Simple Ways to Prioritize Your Mental Well-being in the Workplace



One of the highlights of 2018 was seeing the attention that the subject of mental health received globally. This awareness of mental health issues has shown us the importance of creating environments that support the mental well-being of people.

In my role, one of the areas of HR that I champion wholeheartedly is Workplace Wellness. I like seeing how responsive and appreciative employees are toward the resources that support their physical, emotional, mental, or financial well-being. However, in this blog, my focus is on mental wellness in the workplace. I think it is important because some of the factors that adversely impact an individual’s mental health may be at work.

Have you ever experienced any of these: Work overload, inefficient processes, ambiguous roles and responsibilities, rigid work schedules, unsafe working conditions, conflicts, bullying, or the absence of a support system? If you have, think about how that experience made you feel. Do words like overwhelmed, stressed, worried, exhausted, demotivated, or anxious, resonate with you?

“Depression and anxiety disorders cost the global economy US$1 trillion each year in lost productivity.” - World Health Organization (WHO)

Indeed, such negative feelings do not encourage productivity. We should be aware that we spend most of our daily hours working. To cope with the possible stressors in the workplace, we need to define our plans to stay healthy. Here are some simple ways to prioritize your mental well-being:

  • Task Management: Determine to complete one task before working on the next. Also, it might help you to ask for an expected deadline when there are assigned tasks. Doing this helps you organize your workload in a way that allows you to stay focused, limit unnecessary distractions, deliver on time, and feel more confident about your deliverables.
  • Prioritize Emails and Calls: There are times that you may have an overwhelming number of missed calls or unread emails, and this is quite common after a long period away from work. Instead of feeling disoriented, it might be helpful to quickly scan through your emails or call log to determine those that require an immediate response. Once addressed, you may take your time in returning the less urgent ones.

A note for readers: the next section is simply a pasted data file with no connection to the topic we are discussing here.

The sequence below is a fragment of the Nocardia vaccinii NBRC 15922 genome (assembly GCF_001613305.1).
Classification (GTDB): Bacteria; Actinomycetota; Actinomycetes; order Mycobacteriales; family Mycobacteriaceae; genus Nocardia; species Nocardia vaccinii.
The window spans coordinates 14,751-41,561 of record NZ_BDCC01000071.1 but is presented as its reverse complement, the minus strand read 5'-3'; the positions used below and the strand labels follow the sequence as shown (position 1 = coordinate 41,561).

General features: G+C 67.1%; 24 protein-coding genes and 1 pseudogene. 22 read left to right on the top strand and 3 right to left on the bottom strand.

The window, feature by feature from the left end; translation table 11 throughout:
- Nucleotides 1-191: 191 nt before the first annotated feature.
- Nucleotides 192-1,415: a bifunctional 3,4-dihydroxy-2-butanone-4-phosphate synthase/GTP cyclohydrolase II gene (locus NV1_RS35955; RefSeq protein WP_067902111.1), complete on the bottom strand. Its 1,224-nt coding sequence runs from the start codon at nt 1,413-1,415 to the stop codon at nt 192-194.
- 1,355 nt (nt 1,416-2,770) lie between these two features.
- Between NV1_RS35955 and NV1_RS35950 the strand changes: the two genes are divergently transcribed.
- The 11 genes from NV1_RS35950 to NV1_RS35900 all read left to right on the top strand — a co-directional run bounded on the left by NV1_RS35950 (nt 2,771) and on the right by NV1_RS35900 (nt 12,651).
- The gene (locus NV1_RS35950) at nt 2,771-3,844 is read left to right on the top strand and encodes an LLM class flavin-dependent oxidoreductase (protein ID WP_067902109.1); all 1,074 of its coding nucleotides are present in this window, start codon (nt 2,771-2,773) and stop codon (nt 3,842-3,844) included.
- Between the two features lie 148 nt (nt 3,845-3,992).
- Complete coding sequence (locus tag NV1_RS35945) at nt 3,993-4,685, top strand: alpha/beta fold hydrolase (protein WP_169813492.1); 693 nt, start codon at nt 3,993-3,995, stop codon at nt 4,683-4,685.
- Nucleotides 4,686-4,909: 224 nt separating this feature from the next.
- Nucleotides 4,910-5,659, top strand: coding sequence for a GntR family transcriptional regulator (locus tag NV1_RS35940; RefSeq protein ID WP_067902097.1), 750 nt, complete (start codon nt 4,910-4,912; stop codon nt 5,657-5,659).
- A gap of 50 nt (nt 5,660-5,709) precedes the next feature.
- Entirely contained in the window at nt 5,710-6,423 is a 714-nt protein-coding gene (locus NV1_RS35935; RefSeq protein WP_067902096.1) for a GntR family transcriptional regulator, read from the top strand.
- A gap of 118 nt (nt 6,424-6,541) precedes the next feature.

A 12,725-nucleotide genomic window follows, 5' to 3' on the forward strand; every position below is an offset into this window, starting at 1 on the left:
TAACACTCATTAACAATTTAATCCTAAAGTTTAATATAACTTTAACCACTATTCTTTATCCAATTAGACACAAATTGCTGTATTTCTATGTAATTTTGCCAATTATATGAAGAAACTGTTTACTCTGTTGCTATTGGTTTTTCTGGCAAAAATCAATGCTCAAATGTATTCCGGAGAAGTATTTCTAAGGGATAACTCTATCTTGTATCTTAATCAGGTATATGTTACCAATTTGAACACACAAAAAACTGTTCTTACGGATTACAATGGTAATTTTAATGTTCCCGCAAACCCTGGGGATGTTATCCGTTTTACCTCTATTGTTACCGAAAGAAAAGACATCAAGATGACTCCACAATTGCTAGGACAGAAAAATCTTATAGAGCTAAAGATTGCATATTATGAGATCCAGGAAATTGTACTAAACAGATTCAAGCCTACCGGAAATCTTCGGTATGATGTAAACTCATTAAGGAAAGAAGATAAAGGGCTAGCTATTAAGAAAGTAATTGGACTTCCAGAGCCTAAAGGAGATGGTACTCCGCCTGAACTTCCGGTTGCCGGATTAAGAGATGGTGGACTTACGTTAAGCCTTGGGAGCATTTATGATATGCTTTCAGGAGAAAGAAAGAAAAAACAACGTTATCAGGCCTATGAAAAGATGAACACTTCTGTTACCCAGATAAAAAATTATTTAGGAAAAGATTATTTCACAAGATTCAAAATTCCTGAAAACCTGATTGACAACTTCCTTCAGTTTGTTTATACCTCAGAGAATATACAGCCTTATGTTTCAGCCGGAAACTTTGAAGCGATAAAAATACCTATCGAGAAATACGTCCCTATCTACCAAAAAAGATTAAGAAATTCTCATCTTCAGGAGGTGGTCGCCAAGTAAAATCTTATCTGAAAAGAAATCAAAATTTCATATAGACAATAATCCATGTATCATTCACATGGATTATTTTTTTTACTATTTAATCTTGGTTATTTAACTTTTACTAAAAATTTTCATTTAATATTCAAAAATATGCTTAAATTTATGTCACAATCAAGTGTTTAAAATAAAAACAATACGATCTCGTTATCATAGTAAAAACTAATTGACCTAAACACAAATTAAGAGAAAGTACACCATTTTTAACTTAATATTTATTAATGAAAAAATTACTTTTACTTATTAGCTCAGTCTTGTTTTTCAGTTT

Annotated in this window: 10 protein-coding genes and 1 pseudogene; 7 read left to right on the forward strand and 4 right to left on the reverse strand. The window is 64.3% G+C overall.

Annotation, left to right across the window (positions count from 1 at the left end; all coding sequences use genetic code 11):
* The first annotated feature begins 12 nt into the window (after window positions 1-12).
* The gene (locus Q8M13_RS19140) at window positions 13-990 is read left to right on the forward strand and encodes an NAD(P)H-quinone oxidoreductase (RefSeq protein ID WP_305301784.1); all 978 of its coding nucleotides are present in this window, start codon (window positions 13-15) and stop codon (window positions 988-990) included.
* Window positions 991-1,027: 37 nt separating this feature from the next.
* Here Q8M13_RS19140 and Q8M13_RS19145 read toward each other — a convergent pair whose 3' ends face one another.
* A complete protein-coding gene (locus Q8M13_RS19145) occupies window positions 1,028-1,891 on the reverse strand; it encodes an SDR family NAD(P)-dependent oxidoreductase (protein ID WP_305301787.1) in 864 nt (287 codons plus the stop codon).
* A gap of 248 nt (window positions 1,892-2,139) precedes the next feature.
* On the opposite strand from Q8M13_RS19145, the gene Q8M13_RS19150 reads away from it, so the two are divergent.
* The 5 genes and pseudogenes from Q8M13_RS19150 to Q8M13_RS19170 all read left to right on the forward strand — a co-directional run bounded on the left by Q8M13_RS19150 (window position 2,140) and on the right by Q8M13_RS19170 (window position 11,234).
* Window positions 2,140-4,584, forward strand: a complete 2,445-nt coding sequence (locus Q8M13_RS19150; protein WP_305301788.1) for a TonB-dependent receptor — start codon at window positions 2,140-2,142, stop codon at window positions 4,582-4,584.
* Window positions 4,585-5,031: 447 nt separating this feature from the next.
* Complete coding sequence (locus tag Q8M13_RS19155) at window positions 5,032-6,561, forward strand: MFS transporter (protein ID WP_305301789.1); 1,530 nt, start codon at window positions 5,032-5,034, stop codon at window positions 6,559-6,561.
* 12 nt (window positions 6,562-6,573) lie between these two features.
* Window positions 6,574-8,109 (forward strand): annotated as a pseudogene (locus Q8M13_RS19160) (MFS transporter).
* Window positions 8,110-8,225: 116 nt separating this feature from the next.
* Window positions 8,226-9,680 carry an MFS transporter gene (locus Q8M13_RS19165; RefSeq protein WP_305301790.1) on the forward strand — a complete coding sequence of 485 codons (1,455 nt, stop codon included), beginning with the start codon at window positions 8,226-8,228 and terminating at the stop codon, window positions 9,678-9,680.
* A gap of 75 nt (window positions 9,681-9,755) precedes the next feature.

• Own Your Time: You can incorporate elements of self-care with your time at work— using blocks on your calendar that show things like, “Take a break” or “Do not schedule.” You may also create buffer times that enable you to refresh your mind after those inevitably long meetings. Of course, you should determine what works for you and your workplace. The point here is to care for yourself and your time.
  • Focus On What You Can Control: There are just certain things we cannot control. For example, you cannot control the behaviors, thoughts, or actions of others. However, you do have control over your reaction to things and your performance at work. When you shift your focus and energy to the things you can control, you become a more productive employee.
  • Delegate: According to John C. Maxwell, author of The 21 Irrefutable Laws of Leadership, ”If something I’m doing can be done 80 percent as well by someone else, I delegate it.” Delegating tasks to others not only relieves you of stress but allows you to focus on tasks that require your unique skills. Delegating tasks also gives others the opportunity to hone their skills.
  • Use Your Lunch Breaks: This depends on what your policy says about lunch breaks and the time allocated to it. For example, if you are allowed a paid 30-minute lunch break, you can step away from your work station to have lunch or use the time for a short walk. The brain and stomach both need this time!
  • Enjoy Your Vacation Time: It is almost impossible to ignore those email notifications that come up while on vacation considering the number of apps that we keep running. However, feeling tensed about work while you should be relaxing defeats the purpose of taking a vacation. You may consider leaving a detailed out-of-office message with specific guidelines on what to do if an email request is urgent. This way, you do not let notifications steal your relaxation time.
  • Ask For What You Need: This could mean asking for work flexibility, role clarity, or access to mental health resources (like educative materials or licensed mental health professionals). Whichever is the case, you should not feel ashamed to ask for those resources that can help you be a more productive employee.

In conclusion, a mentally healthy workplace benefits both employees and employers. So, we owe it to ourselves to be healthy and work effectively. On the other hand, employers need to be supportive and considerate of employees with mental health issues as well as create environments that allow for open discussions of mental wellness.



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